If there was ever anyone who doubted the razor-sharp intelligence of Africans, the dawn of the 20th century-particularly in South Africa-threw all those unfounded doubts out of the window. The majority of those men and women who were born during that time, whom we now have the pleasure and privilege of calling father, mother, grandfather, grandmother, great-grandfather and great-grandmother, went on to change the course of history in what was then a troubled and ugly South Africa. Mme Epainette Mbeki is among that illustrious list of brave men and women.
Let it be that centuries after all of us have pardoned ourselves from this world and the strict and often harsh books of history tell a tale of heroes and heroines who responded to a call when South Africa was ready to disappear at the hands of racist colonists and brutal oppressors, Mme Epainette’s name should be among those heroes and heroines; for she too responded to that call. Yes, she was the mother of former president Thabo Mbeki and political analyst Moeletsi Mbeki; and it is also true that she was the wife of that shrewd African National Congress (ANC) and South African Communist Party (SACP) stalwart Ntate Govan Mbeki. But to restrict MaMbeki to those titles-which are important in their own right-would be foolish and shortsighted; for those are appendages that media throws around as if to jog the memory of an amnesiac nation. I have had the rare privilege of hearing a handful describe her as an independent thinker, a social activist and a nation’s mother amongst other noble titles. I know for sure that I would not be far off if I said Mme Epainette was a pioneer, an inspiration and an exemplary citizen of this world which she has now sadly departed.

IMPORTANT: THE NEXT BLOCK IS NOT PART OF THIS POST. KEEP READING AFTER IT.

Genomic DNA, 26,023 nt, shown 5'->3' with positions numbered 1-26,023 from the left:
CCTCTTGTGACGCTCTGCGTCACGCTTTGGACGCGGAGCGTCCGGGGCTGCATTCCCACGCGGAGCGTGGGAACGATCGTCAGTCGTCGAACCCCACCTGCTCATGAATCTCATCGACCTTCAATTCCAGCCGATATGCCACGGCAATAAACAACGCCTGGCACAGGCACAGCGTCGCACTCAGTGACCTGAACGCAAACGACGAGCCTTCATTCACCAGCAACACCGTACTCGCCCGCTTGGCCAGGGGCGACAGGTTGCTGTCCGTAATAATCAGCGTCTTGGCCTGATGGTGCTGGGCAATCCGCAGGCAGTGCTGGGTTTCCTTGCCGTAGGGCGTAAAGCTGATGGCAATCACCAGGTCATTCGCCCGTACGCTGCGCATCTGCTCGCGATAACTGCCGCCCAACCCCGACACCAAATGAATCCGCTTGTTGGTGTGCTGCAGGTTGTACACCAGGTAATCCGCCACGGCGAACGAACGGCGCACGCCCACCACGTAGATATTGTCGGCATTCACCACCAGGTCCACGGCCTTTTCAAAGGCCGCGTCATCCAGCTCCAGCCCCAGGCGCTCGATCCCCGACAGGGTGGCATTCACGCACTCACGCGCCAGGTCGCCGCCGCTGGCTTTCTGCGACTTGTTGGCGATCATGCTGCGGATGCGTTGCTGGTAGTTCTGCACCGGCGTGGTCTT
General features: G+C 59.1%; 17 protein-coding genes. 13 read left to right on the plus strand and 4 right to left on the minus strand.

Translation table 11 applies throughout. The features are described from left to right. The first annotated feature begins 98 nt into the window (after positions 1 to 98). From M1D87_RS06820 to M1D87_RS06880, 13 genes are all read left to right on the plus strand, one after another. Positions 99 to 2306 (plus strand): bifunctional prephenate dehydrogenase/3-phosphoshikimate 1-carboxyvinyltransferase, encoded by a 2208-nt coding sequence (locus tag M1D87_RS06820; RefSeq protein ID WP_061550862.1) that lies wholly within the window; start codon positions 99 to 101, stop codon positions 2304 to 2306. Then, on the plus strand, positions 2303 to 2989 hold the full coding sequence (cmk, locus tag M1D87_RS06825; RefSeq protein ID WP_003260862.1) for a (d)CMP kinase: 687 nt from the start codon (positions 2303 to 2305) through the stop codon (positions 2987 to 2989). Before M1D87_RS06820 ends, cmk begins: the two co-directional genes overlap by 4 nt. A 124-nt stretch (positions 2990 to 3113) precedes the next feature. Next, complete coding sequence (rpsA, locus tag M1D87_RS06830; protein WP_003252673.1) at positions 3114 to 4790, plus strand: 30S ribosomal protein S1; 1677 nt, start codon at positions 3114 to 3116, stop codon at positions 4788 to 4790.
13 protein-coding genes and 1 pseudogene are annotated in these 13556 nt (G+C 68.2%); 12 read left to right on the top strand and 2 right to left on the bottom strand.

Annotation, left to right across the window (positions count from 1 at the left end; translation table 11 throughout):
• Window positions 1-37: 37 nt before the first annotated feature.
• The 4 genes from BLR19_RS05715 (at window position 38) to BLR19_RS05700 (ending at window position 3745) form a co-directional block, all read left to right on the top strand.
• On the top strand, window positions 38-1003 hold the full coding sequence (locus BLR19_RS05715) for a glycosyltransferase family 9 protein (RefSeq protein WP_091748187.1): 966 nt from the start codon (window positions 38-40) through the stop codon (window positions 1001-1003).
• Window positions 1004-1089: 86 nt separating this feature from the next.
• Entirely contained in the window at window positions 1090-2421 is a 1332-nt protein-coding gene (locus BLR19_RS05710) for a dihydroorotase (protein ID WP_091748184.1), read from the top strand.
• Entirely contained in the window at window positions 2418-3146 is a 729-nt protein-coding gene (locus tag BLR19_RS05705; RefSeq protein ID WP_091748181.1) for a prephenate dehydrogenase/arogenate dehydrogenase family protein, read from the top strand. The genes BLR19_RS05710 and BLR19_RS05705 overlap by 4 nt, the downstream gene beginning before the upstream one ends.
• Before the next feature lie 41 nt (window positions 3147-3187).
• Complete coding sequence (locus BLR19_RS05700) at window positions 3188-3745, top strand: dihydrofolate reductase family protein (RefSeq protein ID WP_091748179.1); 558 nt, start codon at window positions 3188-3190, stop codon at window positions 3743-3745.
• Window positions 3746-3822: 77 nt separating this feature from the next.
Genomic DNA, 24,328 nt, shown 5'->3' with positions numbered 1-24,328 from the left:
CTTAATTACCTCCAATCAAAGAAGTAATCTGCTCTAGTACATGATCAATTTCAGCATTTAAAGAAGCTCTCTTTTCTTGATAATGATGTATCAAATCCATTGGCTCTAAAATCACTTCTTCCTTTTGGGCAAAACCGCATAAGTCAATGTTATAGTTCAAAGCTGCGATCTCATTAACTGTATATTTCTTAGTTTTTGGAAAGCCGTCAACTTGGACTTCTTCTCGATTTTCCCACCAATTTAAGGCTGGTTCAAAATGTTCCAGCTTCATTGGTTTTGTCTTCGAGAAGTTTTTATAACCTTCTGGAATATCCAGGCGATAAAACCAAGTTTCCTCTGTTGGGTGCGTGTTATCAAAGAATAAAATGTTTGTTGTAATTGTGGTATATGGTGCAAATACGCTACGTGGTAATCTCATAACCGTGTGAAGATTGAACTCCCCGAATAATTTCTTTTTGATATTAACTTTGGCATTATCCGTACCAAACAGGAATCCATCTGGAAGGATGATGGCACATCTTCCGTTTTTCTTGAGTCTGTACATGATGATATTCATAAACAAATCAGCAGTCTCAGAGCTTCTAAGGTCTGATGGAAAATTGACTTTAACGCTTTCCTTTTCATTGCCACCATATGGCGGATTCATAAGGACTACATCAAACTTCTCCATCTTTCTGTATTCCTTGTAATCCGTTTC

Thus when I say in Mme Epainette Mbeki we have lost an enormous part of ourselves, I do not intend to sound melodramatic but to awaken South Africans to the subtle yet huge role Mme played in our individual lives. My countrymen, without the living soul and lively spirit of MaMbeki, South Africa and humanity are forever poor. It would not be a surprise if she dismissed our words of sorrow as mere exaggeration for the person she was. That is who she was; a humble servant of mankind. She not only shared herself with this nation but also displayed her immeasurable generosity by sharing her family with the world. If magnanimity should ever be defined in human form, Mme Epainette Mbeki would undoubtedly serve as the perfect candidate. I remember some years ago she was offered government perks as ‘Mother of the President’ which included living with her older son, having access to private health care and so on which she declined; electing rather to stay in her modest home in the village of Ngcingwane, Idutywa in the sleepy and quiet rural Eastern Cape among her people. She loathed fuss and the pomposity that came with making her as if she is more important than the next person. I can imagine her now in the unknown world of the non-living reciting a line from the revered English playwright and poet William Shakespeare: ‘No longer mourn for me when I am dead.’ Tsela tshweu morwadia Moerane. Robala ka kagiso mmaarona. Kgotsong!